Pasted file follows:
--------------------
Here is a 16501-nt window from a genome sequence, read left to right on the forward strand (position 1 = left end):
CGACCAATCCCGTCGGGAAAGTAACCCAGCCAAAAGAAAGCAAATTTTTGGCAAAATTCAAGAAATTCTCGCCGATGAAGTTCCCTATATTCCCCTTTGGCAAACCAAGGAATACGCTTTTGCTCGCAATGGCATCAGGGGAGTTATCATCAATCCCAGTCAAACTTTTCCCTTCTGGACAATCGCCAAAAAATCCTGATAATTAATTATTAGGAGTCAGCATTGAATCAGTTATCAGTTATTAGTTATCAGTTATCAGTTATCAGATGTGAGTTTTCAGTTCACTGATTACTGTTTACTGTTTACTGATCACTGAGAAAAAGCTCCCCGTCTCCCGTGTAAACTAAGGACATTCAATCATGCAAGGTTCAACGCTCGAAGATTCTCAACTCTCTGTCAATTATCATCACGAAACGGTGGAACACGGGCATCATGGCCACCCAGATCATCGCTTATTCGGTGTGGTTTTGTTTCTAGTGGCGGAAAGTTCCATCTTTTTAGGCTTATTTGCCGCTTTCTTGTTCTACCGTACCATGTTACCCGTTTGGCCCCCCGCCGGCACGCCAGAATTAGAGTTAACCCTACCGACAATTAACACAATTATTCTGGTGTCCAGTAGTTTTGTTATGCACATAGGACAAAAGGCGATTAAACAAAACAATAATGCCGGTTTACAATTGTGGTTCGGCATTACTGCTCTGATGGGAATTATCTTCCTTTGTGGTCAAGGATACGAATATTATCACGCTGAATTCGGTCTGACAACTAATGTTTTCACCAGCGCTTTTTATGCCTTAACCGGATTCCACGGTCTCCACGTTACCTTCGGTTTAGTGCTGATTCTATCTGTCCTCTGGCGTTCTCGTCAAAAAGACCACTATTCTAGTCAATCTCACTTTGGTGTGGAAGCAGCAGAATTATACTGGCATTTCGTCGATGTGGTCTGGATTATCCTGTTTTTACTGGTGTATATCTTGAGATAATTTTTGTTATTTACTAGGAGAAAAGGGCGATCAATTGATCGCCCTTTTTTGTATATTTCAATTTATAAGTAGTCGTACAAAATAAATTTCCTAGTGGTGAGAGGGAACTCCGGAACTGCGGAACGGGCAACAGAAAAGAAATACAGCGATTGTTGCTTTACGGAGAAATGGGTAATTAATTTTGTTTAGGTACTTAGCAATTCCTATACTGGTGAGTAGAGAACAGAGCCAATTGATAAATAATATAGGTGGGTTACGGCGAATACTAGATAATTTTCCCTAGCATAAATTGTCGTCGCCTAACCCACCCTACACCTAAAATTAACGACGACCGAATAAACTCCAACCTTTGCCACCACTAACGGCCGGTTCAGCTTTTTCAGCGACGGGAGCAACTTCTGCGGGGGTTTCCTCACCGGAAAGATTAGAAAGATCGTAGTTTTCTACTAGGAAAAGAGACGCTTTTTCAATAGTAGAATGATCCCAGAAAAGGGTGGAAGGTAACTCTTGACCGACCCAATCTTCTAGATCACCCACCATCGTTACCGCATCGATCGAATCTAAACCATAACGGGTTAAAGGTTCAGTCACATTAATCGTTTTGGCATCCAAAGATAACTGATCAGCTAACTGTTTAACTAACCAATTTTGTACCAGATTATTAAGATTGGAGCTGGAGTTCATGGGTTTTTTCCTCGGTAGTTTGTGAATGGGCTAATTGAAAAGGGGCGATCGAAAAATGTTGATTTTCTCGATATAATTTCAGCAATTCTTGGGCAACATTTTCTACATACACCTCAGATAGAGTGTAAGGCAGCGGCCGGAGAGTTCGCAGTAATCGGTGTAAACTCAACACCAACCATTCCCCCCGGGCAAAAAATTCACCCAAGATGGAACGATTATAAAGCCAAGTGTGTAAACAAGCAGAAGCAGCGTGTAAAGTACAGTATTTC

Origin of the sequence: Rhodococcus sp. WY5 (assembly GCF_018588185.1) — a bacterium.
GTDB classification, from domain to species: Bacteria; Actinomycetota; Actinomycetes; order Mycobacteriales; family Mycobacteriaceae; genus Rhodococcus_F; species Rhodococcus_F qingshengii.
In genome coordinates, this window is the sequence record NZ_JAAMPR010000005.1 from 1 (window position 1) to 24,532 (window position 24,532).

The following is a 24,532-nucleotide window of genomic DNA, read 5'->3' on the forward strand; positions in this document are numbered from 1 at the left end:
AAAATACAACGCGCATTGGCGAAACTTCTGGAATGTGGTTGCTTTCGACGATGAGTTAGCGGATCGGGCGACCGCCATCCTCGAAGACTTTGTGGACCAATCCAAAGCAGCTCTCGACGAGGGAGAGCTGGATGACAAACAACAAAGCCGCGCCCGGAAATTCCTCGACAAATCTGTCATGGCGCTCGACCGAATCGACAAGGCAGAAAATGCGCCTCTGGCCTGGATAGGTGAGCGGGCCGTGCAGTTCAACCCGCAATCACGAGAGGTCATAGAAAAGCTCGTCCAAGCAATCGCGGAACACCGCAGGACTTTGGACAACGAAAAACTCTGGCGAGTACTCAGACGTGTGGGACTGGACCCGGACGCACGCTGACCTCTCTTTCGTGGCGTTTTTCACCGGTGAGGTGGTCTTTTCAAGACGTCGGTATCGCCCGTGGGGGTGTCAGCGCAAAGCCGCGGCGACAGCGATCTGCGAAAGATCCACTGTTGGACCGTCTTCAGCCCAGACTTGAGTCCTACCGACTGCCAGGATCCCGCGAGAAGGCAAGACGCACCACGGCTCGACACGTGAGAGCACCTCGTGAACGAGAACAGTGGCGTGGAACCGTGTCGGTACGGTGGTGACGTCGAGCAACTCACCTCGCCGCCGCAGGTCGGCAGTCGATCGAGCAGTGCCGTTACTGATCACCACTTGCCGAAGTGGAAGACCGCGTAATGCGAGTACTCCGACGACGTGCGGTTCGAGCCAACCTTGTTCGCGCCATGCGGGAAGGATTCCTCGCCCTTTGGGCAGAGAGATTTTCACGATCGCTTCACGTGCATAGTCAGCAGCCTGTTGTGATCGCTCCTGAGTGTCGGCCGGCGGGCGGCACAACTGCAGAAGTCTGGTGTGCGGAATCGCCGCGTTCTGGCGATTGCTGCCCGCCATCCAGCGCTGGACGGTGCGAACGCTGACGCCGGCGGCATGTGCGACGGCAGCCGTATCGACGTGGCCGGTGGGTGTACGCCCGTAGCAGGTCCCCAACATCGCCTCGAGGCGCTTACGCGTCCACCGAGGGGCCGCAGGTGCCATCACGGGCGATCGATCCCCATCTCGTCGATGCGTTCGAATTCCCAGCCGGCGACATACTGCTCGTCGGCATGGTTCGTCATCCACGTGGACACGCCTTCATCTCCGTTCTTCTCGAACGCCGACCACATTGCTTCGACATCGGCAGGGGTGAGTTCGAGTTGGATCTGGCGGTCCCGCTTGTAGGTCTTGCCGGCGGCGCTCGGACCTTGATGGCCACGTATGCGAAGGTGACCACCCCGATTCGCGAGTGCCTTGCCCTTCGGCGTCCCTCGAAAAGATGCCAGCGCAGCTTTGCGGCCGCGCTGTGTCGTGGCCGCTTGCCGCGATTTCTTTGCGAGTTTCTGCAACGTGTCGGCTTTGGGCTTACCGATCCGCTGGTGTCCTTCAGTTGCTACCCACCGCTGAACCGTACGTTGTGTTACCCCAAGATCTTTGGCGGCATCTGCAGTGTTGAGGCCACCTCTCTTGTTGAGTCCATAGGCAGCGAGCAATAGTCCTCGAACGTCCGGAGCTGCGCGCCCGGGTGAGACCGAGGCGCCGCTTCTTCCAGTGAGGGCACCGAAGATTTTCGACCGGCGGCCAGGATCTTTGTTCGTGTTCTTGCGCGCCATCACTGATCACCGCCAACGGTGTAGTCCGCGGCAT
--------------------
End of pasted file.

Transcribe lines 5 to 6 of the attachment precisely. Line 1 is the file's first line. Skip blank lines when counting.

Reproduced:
In genome coordinates, this window is the sequence record NZ_JAAMPR010000005.1 from 1 (window position 1) to 24,532 (window position 24,532).

The following is a 24,532-nucleotide window of genomic DNA, read 5'->3' on the forward strand; positions in this document are numbered from 1 at the left end: